Acid phosphatases are secreted by bone cells and are responsible for the dissolution of calcium, collagen, and phosphorus in osteoclasts.

Phosphorus and calcium are later released into the bloodstream as a result of bone demineralization. The good news is that osteoclasts do not attack the osteoid.

Function of osteoclast

An osteoclast is a big multinucleated cell that dissolves and absorbs bone. Bone is a dynamic tissue that is constantly being broken down and reconstructed in response to pressures such as structural stress and the body’s calcium demand. The osteoclasts are the agents responsible for the ongoing breakdown of bone. Osteoclasts live in little depressions on the bone’s surface known as Howship lacunae, which are hypothesized to be created by the osteoclasts’ enzymes eroding the bone. Osteoclasts are generated by the fusing of many cells derived from blood circulating monocytes. These are then produced from bone marrow. Osteoclasts can have up to 200 nuclei, but most have just 5 to 20. The cell’s active zone is defined by a ruffled, or brush-like, border formed by many minute projections (microvilli) that extend into the bone’s surface. Osteoclasts produce a number of enzymes, the most important of which is acid phosphatase, which dissolves both organic collagen and the bone’s inorganic calcium and phosphorus. Mineralized bone is first fragmented; the osteoclast then engulfs and digests the fragments within cytoplasmic vacuoles. Calcium and phosphorus are released into the bloodstream as a result of the breakdown of mineralized bone. Unmineralized bone (osteoid) is immune to osteoclastic resorption.

Key Differences Between Osteoblast and Osteoclast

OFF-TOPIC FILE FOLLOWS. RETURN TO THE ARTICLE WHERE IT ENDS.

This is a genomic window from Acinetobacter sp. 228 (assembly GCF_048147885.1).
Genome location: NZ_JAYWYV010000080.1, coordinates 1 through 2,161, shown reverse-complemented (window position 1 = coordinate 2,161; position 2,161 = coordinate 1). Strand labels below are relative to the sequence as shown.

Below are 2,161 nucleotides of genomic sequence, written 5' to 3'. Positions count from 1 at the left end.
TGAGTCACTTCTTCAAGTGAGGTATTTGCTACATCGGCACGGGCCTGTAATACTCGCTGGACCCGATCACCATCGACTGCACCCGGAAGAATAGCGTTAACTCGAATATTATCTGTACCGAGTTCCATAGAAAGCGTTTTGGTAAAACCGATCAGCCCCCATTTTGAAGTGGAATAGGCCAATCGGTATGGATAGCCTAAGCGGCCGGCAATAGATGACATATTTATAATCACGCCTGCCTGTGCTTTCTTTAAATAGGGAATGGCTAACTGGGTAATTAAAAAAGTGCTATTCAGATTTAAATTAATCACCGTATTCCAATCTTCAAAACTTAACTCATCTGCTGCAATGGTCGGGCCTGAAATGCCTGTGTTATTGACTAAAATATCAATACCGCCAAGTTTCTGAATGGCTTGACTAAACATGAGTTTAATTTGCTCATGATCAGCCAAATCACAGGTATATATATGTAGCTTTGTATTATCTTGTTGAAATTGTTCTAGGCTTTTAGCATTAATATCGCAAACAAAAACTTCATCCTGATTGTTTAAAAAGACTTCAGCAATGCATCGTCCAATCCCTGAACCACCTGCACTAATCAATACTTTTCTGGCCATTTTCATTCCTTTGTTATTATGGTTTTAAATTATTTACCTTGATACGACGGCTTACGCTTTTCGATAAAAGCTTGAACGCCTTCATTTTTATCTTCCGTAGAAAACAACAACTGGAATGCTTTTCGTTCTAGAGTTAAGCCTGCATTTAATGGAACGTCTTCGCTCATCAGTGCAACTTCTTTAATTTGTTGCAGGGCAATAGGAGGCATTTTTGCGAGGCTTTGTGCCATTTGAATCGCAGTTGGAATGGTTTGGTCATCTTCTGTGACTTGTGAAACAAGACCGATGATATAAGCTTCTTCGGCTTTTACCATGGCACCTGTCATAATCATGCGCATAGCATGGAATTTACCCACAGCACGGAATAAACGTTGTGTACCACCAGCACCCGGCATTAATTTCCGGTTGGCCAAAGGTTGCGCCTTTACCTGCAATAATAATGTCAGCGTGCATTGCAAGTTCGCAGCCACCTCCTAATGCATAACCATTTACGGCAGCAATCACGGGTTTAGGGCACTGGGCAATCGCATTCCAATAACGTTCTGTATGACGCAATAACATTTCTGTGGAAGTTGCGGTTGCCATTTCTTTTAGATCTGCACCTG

• The osteoblast is responsible for bone synthesis and mineralization, whereas the osteoclast is responsible for bone breakdown and resorption.
  • Osteoblasts are solitary cells that function in groups, whereas osteoclasts are multinucleated cells with approximately 200 nuclei per cell.
  • Osteoblasts develop from osteogenic cells, whereas osteoclasts form from bone marrow, macrophages, and monocytes.
  • Osteoblasts are formed from mesenchymal osteoprogenitor cells, which promote bone remodeling, whereas osteoclasts are derived from hematopoietic cells, which promote bone resorption.
  • When compared to osteoblast cells, osteoclast cells are bigger.
  • When compared to osteoblasts, osteoclast cells feature more organelles such as mitochondria, vacuoles, and lysosomes.
  • Osteoblast cells produce protein osteoid, whereas osteoclast cells do not produce any proteins.
  • The alkaline and phosphatase enzymes are abundant in osteoblast cells, whereas the acid, tartrate-resistant, and phosphatase enzymes are abundant in osteoclast cells.
  • The phagocytic-like process is present in osteoclast cells but not in osteoblast cells.
  • Osteocytes are the ultimate product of osteoblast cells, whereas osteoclasts have no end result.

 Similarities Between Osteoblast and Osteoclast

  • They are both bone cells.
  • Both participate in the bone remodeling process.
  • Both aid in bone regeneration.
  • Both cells include a nucleus.
  • They are both connective tissues.
  • Both can be present in bone.
  • Both cells are metabolically active.


Osteoblasts and osteoclasts are two types of bone cells with separate functions. Osteoblast and osteoclast are the two major cells engaged in such processes. Osteoblasts are the primary cells responsible for bone production, as well as the integrity and shape of bone tissue. Osteoclasts are the cells that tear down old bone tissue. They generate monocytes in the blood and many types of tissue macrophages. The primary distinction between the two is their role in the bones. The major distinction between osteoblast and osteoclast is hence the function of each kind of bone cell in bone remodeling.